During the faculty led research course to Guatemala, we spent several days in the stove factory owned outside of the city of Antigua, which is owned and operated by a local Guatemalan family.  Dr. MacCarty and several of the engineering students were completing stove testing of the new “Eco-plancha” model that the factory owner had developed.  I had the opportunity to help with and translate for the stove testers for two days while they were working to complete the Controlled Cooking Tests (CCT).  These tests utilize local cooks who are asked to cook the same meal on two types of stoves, in this case a basic three-stone open fire and the Eco-plancha model of interest.  After the meal is complete, the time spent, amount of firewood used, and weight of the food are recorded to allow comparison between the two stoves.  In addition to the technical measurements, we also interviewed the local cooks about their experiences and preferences.


The Three Eco-plancha stoves with cooks completing CCTs

Six local cooks participated in the CCTs, so three at a time on the traditional open-fire and the plancha stoves.  One thing that was interesting to me talking to the cooks is that the experience seemed to help them better understand the benefits of the plancha stove because they had the opportunity to see side-by-side the experiences of cooking on each type of stove.  For example, the three cooks that were working on the plancha stoves finished there tests much quicker than those that were working on the open fires, and they joked and teased each other about how those that used the open fire smelled smoky and had to work harder on their fires.  While all the women had plenty of experience having used both open-fires and the plancha model to cook in their homes, they had never had the opportunity to make that direct comparison between the two stoves.  It seemed to surprise them to see how different the two methods of cooking performed, and how much less smoke was produced by the plancha.  It was nice to be able to share that experience with local women who are part of the target audience of improved cook stove projects and for them to get to be included in the process of understanding the stove benefits.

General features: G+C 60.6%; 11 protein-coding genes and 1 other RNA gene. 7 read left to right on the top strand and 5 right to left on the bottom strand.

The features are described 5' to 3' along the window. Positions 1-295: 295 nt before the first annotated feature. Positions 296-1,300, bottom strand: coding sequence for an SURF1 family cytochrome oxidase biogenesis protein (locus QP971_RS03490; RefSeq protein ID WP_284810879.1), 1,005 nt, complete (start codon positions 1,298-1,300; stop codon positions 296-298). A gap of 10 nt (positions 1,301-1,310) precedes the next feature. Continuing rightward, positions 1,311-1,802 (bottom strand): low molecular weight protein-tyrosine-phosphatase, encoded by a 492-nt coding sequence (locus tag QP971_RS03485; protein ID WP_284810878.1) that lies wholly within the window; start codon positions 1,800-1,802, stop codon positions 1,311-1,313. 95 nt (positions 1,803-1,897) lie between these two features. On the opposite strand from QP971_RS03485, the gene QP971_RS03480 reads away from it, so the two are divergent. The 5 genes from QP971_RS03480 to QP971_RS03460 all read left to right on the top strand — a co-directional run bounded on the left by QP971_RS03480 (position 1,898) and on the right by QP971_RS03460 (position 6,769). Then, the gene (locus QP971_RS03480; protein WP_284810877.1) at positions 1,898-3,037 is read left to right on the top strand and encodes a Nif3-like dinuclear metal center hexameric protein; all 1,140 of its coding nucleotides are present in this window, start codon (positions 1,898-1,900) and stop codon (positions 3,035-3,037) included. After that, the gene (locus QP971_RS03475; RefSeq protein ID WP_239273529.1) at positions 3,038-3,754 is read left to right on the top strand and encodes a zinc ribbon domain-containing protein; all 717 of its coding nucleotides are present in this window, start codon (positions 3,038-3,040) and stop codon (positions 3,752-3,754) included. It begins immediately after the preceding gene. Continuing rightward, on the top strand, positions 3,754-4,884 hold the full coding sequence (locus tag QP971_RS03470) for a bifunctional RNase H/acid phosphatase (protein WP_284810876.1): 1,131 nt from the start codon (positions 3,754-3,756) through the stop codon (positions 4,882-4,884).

One cook wore the backpack emissions monitor to compare smoke inhalation levels for the two stoves.


Another cook worked under this portable emissions monitor

One of my favorite memories of Guatemala is of playing soccer with some of the kids from the second village we visited. It was raining, and the field was half mud, but we played a pick up game (organized with very rudimentary Spanish and hand gestures) with three little boys and our guide, Katie, who was 10. Despite the haggard conditions of their field and the ball, which was kicked one too many times down a steep ditch and into the woods, it was a great game. I can’t remember who won, but I do remember that we all had a good time playing soccer. It was also so exciting to see and interact with some of the people that these cookstoves and  interviews and research are all aiming to help. Their potential and enthusiasm to succeed is so great, and should be unencumbered by a lack of transportation to school, or having to wonder how they will one day feed and support a family. Hopefully, our research will help with that. The picture below is some of us trying to negotiate a soccer game.